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I root for both Chicago baseball teams, but I have Oakland A's envy. I'll bet a lot of other baseball fans suffer from the same syndrome, especially now that the A's are one of the biggest surprises in baseball this season.

It isn't that the A's win more than any other team. They don't. It's just that when the A's win, they do it with such flair. The early '70s team, which won three straight World Series, '72-'74, were emblems of the individualist spirit of their time. The players had facial hair, which was about as radical, in that era of Nixonian law and order, as opposing the Vietnam War.

In the early '80s, the A's had a brief moment as a playoff team, with an overachieving bunch of athletes managed by the ever-intense Billy Martin. Then in the late '80s, the Bash Brothers team of Mark McGwire and Jose Conseco, the fleet Rickey Henderson and a bunch of savvy veterans like Dave Stewart and Dennis Eckersley led the A's to three straight World Series.

Around the turn of the millennium, the A's had another winning run with the "we're smarter than you are" bunch captained by general manager Billy Beane (later the subject of the bestselling book "Moneyball" by Michael Lewis). That team used sophisticated statistical analysis in its talent evaluation to build a lineup that held its own against opponents with far bigger personnel budgets.

The A's are winning again, but this time it seems so un-Oakland-like. As of Thursday afternoon, they were 22-14, tied with the Los Angeles Angels and the Boston Red Sox for the best record in the American League. It's no fluke; in fact, the A's run differential suggests that they are actually underachieving. However, in contrast to previous winning Oakland teams, there's very little swagger to this bunch.


Perhaps they are surprised themselves. This figured to be a rebuilding year for the A's. After a second-half collapse last year when they went 34-47, Beane traded his best pitcher, Danny Haren, and one of his best hitters, Nick Swisher, for a bunch of young prospects with promising résumés but little or no major league experience. In addition, the A's had made a decision to rebuild the team around third baseman Eric Chavez, shortstop Bobby Crosby and starting pitcher Rich Harden. None of the three has been healthy for a full season in years. This seemed like time to start over.

In addition to the on-field inducements to rebuild, the team is working toward building a stadium in Fremont, which would likely add the San Jose area to the A's East Bay base. The consensus among the analysts was that the A's were packing it in and rebuilding for the big welcome and bounce in revenue that accompany the opening of a new stadium.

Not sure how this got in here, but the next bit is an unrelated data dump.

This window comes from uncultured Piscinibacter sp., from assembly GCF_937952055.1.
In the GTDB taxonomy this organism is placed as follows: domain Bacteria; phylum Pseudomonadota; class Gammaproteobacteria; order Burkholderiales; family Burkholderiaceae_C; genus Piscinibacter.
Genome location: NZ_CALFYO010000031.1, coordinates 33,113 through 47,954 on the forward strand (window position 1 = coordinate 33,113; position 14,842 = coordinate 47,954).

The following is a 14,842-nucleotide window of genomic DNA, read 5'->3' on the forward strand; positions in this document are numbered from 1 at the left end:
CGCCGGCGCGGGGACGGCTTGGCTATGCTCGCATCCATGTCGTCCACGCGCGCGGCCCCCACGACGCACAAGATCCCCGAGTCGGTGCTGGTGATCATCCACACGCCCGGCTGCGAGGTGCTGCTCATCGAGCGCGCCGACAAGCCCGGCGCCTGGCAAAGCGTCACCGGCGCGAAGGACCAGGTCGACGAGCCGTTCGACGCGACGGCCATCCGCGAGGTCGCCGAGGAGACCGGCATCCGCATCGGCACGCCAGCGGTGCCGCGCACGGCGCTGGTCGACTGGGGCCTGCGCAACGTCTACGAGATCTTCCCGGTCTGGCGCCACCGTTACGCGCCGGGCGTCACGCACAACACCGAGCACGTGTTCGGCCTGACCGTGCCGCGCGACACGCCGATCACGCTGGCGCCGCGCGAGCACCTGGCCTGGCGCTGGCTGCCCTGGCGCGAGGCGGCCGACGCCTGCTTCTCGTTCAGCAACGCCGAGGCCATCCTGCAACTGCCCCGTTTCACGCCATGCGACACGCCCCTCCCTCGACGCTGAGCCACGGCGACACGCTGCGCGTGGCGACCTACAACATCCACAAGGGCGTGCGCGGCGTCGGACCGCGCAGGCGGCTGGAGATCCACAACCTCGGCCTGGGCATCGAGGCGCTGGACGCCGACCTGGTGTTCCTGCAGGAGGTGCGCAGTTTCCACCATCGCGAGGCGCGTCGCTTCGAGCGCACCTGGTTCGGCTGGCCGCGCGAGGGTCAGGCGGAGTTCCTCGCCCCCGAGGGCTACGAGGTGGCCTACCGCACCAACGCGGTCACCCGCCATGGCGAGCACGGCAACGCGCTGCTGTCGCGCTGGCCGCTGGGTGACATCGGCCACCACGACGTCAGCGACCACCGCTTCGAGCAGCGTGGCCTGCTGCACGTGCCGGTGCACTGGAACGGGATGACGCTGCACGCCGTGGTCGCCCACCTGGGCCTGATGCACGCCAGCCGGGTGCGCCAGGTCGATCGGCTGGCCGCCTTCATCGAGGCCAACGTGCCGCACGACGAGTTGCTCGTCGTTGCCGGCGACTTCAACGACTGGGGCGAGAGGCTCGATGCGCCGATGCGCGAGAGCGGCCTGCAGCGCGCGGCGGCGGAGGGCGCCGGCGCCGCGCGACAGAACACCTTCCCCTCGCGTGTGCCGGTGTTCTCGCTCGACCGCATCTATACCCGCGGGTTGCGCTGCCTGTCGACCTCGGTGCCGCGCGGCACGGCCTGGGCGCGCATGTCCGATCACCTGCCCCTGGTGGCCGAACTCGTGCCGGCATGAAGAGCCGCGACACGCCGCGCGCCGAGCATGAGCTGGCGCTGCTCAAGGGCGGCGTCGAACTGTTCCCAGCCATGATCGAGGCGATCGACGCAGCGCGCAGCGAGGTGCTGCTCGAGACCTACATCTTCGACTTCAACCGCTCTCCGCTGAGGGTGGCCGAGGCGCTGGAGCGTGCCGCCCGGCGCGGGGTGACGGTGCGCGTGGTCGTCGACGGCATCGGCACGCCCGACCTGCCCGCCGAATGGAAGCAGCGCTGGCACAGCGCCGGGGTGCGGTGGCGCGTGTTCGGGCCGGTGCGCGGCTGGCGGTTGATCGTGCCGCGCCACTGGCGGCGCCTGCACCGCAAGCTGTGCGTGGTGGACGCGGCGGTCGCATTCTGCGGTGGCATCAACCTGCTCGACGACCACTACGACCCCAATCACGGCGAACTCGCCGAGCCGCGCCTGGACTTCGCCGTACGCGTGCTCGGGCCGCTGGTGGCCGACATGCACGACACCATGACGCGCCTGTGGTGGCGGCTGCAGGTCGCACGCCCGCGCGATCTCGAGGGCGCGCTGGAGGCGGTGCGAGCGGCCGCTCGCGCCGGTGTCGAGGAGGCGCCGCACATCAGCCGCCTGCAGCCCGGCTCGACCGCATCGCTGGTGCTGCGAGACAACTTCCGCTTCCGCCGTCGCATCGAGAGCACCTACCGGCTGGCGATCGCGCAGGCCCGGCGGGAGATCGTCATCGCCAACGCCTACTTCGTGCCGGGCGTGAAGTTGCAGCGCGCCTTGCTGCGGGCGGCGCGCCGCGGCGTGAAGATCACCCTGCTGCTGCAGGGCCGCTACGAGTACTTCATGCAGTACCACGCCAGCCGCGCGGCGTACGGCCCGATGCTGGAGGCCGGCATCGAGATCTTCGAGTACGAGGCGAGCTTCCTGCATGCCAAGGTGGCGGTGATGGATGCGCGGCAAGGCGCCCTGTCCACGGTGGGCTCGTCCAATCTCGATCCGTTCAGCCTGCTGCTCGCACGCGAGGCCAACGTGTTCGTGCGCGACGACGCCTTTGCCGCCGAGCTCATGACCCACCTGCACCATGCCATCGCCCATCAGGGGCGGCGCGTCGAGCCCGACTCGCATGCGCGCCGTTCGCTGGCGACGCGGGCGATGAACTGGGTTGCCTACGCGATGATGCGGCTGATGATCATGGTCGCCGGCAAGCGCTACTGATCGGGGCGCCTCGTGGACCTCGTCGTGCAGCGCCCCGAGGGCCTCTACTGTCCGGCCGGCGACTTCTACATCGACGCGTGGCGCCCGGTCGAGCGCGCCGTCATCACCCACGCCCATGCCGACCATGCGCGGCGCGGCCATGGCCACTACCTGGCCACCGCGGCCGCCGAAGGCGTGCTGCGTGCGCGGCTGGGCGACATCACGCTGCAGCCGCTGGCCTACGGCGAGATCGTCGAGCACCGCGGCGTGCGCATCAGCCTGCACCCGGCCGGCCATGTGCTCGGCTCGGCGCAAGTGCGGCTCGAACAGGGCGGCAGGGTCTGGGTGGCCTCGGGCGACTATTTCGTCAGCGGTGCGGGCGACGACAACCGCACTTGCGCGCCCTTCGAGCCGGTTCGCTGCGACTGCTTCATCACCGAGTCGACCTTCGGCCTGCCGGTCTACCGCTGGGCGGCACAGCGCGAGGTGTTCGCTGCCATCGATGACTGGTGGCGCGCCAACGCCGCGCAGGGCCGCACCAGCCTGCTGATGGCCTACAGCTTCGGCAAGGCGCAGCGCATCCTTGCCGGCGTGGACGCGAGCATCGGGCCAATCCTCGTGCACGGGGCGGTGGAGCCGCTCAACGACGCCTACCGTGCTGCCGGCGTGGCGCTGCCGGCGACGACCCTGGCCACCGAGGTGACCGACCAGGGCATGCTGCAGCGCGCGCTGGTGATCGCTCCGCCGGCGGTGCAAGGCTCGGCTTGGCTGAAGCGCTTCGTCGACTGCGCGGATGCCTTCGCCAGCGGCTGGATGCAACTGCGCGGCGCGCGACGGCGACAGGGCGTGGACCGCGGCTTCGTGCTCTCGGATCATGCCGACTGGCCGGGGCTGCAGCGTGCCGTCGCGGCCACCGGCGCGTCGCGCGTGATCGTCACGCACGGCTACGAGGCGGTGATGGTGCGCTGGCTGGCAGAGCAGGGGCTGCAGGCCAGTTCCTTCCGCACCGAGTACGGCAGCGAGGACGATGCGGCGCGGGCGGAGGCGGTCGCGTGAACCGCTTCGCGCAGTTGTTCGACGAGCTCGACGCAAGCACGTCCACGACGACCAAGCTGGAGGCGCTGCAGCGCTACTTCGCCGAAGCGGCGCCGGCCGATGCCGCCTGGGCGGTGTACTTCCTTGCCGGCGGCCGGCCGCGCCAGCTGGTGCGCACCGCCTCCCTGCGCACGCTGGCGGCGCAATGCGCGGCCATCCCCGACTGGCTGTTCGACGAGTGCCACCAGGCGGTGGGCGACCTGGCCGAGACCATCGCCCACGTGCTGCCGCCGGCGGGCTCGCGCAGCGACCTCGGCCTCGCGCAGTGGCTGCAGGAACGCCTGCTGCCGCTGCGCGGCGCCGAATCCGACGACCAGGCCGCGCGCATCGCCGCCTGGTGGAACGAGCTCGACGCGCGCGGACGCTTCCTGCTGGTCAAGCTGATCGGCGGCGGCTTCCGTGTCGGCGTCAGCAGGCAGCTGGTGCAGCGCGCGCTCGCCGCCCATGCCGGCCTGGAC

This was logical, but it didn't feel right. Oakland GM Billy Beane isn't a "wait till next year" kind of guy. Although he's smart enough to critique our instant gratification society, he's a man who knows what he wants and who wants it now. In the late '90s, most baseball teams with revenue comparable to Oakland's played aimlessly, as if a title was an unrealistic goal (it was the World Champion '03 Florida Marlins, a team with a payroll even lower than Oakland's, that finally disproved that notion). Beane was intent on competing with whatever he had. Even though the A's had a payroll that was less than half that of the New York Yankees, they came within a game of eliminating them from the playoffs in '00 and '01.


That A's team did it by exploiting market inefficiencies. At that time, the ability to draw a walk was undervalued by many teams, so the A's built their team around players with high on-base percentages. It was a big success and inspired Lewis' book. Now almost every team uses on-base percentages in their talent evaluations. That forced the A's to find and exploit new inefficiencies to build a low-budget winner.

I think they've found it in finesse pitchers. Pitchers are constantly being measured by the speed of their pitches. The A's have gone in the other direction and built a pitching staff around guys who don't throw particularly hard but who have pinpoint control and hardly ever walk anyone. Their pitching staff's stingy 104 walks this season are among the fewest allowed by any team. Also, when opposing batters hit the ball, the A's fielders catch it: Defensive Efficiency measures the percentage of batted balls turned into outs, and the A's, at 72.4 percent, are in the top five. Think of it as an old formula, pitching and defense, updated for the new millennium.

In contrast to 10 years ago, when Beane seemed interested in screaming from the mountaintops that he'd found the way to be the baseball David amid the Goliaths of big-budget teams like the Yankees and the Red Sox, this time he's keeping quiet about Oakland's new winning formula. Discretion doesn't seem like a part of the Oakland tradition, but savvy is, which is why I will probably continue to envy the A's.


Martin Johnson is a regular contributor to The Root.

Martin Johnson writes about music for the Wall Street Journal, basketball for Slate and beer for Eater, and he blogs at both the Joy of Cheese and Rotations. Follow him on Twitter.